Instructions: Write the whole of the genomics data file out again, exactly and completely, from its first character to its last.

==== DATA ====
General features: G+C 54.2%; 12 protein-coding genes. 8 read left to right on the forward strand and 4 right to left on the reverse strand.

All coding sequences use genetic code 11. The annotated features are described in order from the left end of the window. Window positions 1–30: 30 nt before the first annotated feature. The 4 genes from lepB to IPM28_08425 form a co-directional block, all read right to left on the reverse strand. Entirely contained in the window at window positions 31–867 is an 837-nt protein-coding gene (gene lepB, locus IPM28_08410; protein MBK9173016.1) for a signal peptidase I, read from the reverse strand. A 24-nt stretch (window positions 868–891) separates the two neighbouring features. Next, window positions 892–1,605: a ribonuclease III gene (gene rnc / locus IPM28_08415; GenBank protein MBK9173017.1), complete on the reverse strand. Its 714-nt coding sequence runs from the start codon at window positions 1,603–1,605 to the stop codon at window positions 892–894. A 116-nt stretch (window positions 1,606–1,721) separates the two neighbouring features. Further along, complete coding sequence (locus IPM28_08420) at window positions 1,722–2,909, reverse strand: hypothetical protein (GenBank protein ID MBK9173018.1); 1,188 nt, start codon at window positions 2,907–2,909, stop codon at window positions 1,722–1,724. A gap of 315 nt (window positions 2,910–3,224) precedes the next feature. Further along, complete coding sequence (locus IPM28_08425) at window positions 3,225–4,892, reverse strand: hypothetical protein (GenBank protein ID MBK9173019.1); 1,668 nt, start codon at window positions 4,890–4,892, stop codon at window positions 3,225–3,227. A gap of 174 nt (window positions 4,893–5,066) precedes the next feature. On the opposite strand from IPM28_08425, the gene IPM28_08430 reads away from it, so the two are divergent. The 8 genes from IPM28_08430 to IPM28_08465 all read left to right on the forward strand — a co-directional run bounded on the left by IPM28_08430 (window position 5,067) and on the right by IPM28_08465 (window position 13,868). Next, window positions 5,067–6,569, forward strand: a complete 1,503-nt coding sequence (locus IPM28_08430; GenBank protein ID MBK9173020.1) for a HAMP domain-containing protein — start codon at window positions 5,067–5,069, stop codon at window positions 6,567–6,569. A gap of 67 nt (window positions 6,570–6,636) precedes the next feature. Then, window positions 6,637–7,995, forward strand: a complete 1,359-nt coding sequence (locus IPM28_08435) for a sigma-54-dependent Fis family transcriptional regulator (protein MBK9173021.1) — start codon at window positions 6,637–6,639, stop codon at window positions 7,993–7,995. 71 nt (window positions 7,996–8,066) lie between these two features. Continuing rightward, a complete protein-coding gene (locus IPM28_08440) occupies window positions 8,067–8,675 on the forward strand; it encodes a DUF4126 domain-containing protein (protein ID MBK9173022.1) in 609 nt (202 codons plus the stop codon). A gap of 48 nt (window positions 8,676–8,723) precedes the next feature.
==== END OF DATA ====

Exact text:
General features: G+C 54.2%; 12 protein-coding genes. 8 read left to right on the forward strand and 4 right to left on the reverse strand.

All coding sequences use genetic code 11. The annotated features are described in order from the left end of the window. Window positions 1–30: 30 nt before the first annotated feature. The 4 genes from lepB to IPM28_08425 form a co-directional block, all read right to left on the reverse strand. Entirely contained in the window at window positions 31–867 is an 837-nt protein-coding gene (gene lepB, locus IPM28_08410; protein MBK9173016.1) for a signal peptidase I, read from the reverse strand. A 24-nt stretch (window positions 868–891) separates the two neighbouring features. Next, window positions 892–1,605: a ribonuclease III gene (gene rnc / locus IPM28_08415; GenBank protein MBK9173017.1), complete on the reverse strand. Its 714-nt coding sequence runs from the start codon at window positions 1,603–1,605 to the stop codon at window positions 892–894. A 116-nt stretch (window positions 1,606–1,721) separates the two neighbouring features. Further along, complete coding sequence (locus IPM28_08420) at window positions 1,722–2,909, reverse strand: hypothetical protein (GenBank protein ID MBK9173018.1); 1,188 nt, start codon at window positions 2,907–2,909, stop codon at window positions 1,722–1,724. A gap of 315 nt (window positions 2,910–3,224) precedes the next feature. Further along, complete coding sequence (locus IPM28_08425) at window positions 3,225–4,892, reverse strand: hypothetical protein (GenBank protein ID MBK9173019.1); 1,668 nt, start codon at window positions 4,890–4,892, stop codon at window positions 3,225–3,227. A gap of 174 nt (window positions 4,893–5,066) precedes the next feature. On the opposite strand from IPM28_08425, the gene IPM28_08430 reads away from it, so the two are divergent. The 8 genes from IPM28_08430 to IPM28_08465 all read left to right on the forward strand — a co-directional run bounded on the left by IPM28_08430 (window position 5,067) and on the right by IPM28_08465 (window position 13,868). Next, window positions 5,067–6,569, forward strand: a complete 1,503-nt coding sequence (locus IPM28_08430; GenBank protein ID MBK9173020.1) for a HAMP domain-containing protein — start codon at window positions 5,067–5,069, stop codon at window positions 6,567–6,569. A gap of 67 nt (window positions 6,570–6,636) precedes the next feature. Then, window positions 6,637–7,995, forward strand: a complete 1,359-nt coding sequence (locus IPM28_08435) for a sigma-54-dependent Fis family transcriptional regulator (protein MBK9173021.1) — start codon at window positions 6,637–6,639, stop codon at window positions 7,993–7,995. 71 nt (window positions 7,996–8,066) lie between these two features. Continuing rightward, a complete protein-coding gene (locus IPM28_08440) occupies window positions 8,067–8,675 on the forward strand; it encodes a DUF4126 domain-containing protein (protein ID MBK9173022.1) in 609 nt (202 codons plus the stop codon). A gap of 48 nt (window positions 8,676–8,723) precedes the next feature.